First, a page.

Cold War Children’s Book?

Alright for a school project I have to create a book on the Cold WarDirections: you are to write and illustrate a children’s book based on one (or more) of the theme(s) of the post war world. The book should be written in language that children could understand, but that also addresses theme(s) from the post war world. The book should convey the theme(s) clearly, and concisely. In addition, there should be a 1 1⁄2 to 3 page essay turned in with the book that describes the theme(s) in more technical terms. The book should have illustrations on each page and have an illustrated cover. The book and additional essay should each be stapled (or otherwise bound) before turning them in.Purpose: The purpose of this project is to become familiar with part of the post war world. By writing in a children’s book, you’ll be forced to explain a complex idea in both your own words, and in your own style. It also allows you to use your imagination and incorporate creative writing or art into your work.Topics: (pick one to three)1. The origins of the Cold War. 2. The Korean War3. The Arms race/ or the atomic age 4. The C.I.A. and overseas operations5. Popular culture (Suburbs, T.V., Cars)6. Women’s roles changing7. The Red Hunt (McCarthy, Rosenburg, Hiss, Hollywood Ten, Etc.)I just need some help with finding a good story line... I'm just drawing a blank. Any help would be appreciated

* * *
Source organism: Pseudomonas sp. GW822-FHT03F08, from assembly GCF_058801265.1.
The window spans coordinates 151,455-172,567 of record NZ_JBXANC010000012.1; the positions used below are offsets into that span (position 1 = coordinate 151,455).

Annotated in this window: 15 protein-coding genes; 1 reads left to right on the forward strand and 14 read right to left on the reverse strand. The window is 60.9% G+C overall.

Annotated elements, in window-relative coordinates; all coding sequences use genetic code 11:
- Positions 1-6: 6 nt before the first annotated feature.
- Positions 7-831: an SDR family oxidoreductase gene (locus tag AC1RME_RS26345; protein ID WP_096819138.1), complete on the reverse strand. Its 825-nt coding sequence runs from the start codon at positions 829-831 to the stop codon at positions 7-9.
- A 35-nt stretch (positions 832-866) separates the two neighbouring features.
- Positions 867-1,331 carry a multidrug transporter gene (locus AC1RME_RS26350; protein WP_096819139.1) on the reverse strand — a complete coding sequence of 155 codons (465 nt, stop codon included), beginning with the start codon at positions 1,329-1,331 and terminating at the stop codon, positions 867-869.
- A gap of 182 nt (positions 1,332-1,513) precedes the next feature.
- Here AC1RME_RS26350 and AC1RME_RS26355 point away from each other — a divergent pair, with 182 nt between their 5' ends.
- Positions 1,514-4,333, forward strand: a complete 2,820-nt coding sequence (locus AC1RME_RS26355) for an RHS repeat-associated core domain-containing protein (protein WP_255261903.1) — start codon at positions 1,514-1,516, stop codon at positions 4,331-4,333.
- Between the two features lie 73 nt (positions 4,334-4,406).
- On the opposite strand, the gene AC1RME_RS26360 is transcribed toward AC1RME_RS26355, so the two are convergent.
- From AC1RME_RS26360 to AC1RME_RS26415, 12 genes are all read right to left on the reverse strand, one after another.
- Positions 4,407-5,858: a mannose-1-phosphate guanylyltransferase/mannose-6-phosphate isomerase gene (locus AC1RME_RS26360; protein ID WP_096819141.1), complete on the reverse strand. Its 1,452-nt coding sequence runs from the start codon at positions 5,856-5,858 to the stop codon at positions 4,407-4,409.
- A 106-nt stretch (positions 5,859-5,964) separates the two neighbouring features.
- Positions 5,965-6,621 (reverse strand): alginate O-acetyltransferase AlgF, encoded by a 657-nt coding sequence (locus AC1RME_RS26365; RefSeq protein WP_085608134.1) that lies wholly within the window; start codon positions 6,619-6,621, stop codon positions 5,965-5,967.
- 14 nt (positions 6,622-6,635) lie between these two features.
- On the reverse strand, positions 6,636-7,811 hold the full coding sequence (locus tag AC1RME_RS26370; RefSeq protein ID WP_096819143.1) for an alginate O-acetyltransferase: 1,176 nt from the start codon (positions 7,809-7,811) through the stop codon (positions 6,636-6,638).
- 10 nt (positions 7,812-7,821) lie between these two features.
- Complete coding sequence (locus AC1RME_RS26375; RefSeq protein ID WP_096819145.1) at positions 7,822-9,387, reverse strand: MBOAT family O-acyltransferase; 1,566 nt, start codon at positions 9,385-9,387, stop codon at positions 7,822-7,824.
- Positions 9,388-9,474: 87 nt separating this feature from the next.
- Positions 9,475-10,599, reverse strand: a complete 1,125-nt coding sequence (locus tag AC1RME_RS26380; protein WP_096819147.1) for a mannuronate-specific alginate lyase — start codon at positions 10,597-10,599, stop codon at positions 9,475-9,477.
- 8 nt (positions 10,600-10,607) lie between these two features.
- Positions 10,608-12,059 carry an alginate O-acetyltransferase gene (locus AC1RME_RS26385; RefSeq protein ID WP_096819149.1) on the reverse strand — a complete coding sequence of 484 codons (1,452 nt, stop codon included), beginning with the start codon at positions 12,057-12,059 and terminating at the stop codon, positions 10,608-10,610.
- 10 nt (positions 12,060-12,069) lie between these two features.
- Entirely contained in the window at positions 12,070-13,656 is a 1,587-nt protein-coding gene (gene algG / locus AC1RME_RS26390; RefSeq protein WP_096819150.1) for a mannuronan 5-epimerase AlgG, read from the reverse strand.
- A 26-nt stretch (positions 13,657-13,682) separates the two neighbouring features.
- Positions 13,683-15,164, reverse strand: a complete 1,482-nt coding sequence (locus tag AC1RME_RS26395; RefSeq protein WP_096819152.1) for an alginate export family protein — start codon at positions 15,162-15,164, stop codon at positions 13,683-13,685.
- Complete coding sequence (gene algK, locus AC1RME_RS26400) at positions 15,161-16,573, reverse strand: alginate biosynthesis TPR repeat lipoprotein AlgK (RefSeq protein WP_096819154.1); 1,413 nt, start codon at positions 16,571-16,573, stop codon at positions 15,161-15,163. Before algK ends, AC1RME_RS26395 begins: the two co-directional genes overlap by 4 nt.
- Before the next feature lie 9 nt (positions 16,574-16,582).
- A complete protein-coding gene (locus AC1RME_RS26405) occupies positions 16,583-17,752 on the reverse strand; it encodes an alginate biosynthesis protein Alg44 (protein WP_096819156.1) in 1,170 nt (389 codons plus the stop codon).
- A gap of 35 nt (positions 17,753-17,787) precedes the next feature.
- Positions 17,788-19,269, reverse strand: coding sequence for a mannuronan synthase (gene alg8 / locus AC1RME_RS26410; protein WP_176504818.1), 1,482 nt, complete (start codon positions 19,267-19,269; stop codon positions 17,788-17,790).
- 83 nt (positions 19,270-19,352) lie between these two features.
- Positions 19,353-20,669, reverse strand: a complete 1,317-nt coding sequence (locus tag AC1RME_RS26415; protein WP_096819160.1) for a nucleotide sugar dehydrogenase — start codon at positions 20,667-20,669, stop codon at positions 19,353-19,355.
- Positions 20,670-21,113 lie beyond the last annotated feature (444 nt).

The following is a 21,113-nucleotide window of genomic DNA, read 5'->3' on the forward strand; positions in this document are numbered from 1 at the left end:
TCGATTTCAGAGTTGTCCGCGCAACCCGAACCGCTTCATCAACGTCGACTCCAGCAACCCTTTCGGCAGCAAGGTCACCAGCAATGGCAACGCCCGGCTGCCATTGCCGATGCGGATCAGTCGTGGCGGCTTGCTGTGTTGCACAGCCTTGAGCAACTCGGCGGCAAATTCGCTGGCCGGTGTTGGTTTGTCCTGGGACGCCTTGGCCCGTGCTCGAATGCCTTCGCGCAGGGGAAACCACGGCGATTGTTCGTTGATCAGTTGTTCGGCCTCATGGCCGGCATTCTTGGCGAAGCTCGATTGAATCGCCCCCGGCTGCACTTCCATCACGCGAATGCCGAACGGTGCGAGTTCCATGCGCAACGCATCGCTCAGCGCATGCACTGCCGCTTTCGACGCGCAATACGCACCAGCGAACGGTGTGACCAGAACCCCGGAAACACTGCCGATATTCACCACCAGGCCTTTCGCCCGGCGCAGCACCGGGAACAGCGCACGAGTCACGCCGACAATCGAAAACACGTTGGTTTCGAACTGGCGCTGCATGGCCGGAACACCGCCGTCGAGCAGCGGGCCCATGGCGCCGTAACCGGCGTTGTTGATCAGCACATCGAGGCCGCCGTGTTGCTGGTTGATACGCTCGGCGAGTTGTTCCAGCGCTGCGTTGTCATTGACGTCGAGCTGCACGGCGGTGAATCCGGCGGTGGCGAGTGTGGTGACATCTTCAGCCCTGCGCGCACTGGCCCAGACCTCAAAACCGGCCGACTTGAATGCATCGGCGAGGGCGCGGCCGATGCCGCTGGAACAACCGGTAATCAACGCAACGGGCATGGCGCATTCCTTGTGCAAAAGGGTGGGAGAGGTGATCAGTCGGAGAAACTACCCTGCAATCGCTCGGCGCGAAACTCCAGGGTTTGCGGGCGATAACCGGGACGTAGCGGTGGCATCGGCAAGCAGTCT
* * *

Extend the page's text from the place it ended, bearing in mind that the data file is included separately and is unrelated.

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One Answer to “Cold War Children’s Book?”

  1. unsonant says:

    If this were my assignment I would…1. Pick one of the topics and begin researching. Look for differing/conflicting positions on issues that relate to it.2. Pay a visit to the local library and read through some children’s books, to familiarize myself with how they are structured, character development, plot line/conflict resolution, how historical context is communicated, etc.Off the top of my head, I seem to remember reading a variety of children’s books where there are two friends whose parents have very different backgrounds and ideas about things. The children have to come to terms with this and how it effects their relationship. For example, one child could have parents who are participating in demonstrations at nuclear facilities, while another has a parent in politics or the military that believes that mutually assurred deterence is necessary.Open a chat with a librarian near you to get other ideas and research assistance.Examples of chat services: [external link]